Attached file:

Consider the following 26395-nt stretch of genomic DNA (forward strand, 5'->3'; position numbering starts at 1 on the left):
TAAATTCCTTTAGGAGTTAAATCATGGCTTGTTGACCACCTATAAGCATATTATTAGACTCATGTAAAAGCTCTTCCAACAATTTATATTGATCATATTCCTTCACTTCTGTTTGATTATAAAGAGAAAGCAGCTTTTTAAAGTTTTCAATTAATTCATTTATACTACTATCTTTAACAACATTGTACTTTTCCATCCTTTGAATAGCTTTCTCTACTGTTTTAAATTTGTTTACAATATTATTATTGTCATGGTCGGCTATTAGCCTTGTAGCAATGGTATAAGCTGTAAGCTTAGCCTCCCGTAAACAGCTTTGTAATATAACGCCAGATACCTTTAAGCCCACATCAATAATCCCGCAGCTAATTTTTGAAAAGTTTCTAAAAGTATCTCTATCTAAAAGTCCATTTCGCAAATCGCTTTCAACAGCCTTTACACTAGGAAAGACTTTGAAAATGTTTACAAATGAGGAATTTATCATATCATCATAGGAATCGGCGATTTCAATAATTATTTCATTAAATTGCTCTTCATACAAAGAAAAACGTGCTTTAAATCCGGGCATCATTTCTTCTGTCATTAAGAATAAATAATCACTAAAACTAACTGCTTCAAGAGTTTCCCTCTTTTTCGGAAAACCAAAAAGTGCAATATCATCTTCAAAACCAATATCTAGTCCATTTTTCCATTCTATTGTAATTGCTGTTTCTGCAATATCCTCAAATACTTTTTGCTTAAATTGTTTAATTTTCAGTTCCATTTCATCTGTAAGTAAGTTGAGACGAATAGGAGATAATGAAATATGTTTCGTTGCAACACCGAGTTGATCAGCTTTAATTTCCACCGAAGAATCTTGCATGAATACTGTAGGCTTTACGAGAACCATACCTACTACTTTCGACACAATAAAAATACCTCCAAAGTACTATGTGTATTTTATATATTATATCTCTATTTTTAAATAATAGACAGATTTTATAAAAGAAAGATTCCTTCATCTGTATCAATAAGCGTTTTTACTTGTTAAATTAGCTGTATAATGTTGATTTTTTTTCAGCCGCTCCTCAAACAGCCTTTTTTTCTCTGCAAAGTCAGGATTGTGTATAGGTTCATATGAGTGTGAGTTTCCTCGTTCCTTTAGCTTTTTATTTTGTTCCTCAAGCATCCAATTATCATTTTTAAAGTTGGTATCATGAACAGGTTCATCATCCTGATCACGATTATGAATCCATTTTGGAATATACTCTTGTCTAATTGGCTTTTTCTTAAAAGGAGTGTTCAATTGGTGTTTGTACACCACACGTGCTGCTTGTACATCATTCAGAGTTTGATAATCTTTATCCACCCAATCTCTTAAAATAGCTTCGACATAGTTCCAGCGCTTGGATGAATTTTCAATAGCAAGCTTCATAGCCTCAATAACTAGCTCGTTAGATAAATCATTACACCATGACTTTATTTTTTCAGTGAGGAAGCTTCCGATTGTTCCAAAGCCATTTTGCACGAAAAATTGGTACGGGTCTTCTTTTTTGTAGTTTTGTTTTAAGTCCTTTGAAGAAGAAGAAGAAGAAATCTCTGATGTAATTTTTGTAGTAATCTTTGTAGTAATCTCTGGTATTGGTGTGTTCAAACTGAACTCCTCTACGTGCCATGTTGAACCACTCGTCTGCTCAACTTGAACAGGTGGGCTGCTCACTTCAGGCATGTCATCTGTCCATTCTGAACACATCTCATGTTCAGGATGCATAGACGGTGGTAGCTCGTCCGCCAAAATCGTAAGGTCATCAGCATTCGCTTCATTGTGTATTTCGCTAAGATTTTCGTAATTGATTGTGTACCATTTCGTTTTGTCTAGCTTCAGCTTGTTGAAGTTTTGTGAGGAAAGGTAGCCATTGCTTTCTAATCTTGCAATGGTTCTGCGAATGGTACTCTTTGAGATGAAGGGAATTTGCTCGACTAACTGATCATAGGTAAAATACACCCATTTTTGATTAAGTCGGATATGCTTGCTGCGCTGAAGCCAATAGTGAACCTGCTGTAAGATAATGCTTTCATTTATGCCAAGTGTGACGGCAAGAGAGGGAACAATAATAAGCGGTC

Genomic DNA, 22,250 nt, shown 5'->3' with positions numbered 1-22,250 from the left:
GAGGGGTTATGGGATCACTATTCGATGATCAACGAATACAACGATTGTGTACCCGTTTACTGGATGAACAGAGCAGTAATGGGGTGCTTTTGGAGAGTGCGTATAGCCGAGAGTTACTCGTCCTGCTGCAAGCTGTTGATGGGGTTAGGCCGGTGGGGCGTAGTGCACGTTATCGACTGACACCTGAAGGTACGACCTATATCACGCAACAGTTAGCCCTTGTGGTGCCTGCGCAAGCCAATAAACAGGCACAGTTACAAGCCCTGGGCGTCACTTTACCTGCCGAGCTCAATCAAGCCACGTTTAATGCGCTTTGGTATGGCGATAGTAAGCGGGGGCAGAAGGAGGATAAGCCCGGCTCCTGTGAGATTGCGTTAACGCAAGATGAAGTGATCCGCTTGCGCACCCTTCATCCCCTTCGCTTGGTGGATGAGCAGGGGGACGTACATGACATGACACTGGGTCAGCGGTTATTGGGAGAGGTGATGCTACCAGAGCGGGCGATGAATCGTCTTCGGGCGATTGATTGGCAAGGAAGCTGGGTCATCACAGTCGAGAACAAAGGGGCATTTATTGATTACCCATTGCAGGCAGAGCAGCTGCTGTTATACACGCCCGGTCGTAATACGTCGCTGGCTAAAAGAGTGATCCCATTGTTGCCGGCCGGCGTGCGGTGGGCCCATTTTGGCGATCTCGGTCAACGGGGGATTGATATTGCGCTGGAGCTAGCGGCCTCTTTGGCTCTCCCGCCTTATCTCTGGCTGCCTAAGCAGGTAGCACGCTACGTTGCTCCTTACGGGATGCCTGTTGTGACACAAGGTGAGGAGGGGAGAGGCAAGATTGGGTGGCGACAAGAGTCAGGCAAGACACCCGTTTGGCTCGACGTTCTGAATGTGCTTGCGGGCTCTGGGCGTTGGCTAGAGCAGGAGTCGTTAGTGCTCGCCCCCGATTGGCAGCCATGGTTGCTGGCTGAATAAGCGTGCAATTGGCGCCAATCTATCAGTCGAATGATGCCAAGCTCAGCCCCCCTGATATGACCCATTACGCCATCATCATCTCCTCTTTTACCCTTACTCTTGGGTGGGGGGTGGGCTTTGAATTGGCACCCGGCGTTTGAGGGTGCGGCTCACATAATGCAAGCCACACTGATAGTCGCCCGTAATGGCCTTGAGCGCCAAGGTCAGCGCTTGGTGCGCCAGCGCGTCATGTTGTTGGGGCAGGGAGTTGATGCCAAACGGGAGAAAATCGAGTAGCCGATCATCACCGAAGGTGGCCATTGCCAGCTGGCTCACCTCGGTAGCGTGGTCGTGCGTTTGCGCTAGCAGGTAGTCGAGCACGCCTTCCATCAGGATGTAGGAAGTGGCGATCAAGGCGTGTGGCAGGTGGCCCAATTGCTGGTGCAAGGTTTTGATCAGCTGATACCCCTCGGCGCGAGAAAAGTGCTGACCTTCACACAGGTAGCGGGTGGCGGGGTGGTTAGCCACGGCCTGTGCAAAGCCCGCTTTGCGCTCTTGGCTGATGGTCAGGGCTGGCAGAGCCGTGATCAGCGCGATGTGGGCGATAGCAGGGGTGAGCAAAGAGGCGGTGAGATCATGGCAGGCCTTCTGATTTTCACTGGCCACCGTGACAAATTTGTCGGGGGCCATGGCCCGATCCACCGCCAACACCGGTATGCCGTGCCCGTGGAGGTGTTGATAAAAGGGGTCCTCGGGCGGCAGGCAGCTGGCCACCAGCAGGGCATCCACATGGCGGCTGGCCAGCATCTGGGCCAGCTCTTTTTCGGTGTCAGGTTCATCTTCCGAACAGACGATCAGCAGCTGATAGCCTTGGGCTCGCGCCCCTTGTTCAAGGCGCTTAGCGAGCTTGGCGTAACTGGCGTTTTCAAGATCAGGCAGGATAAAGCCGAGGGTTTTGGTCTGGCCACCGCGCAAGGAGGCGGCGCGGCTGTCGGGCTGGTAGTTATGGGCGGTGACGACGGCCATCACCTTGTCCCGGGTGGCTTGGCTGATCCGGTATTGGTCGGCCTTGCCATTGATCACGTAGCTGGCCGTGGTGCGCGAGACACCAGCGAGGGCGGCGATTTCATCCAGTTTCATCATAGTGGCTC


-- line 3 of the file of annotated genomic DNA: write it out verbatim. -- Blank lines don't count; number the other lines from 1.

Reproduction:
Genomic DNA, 22,250 nt, shown 5'->3' with positions numbered 1-22,250 from the left: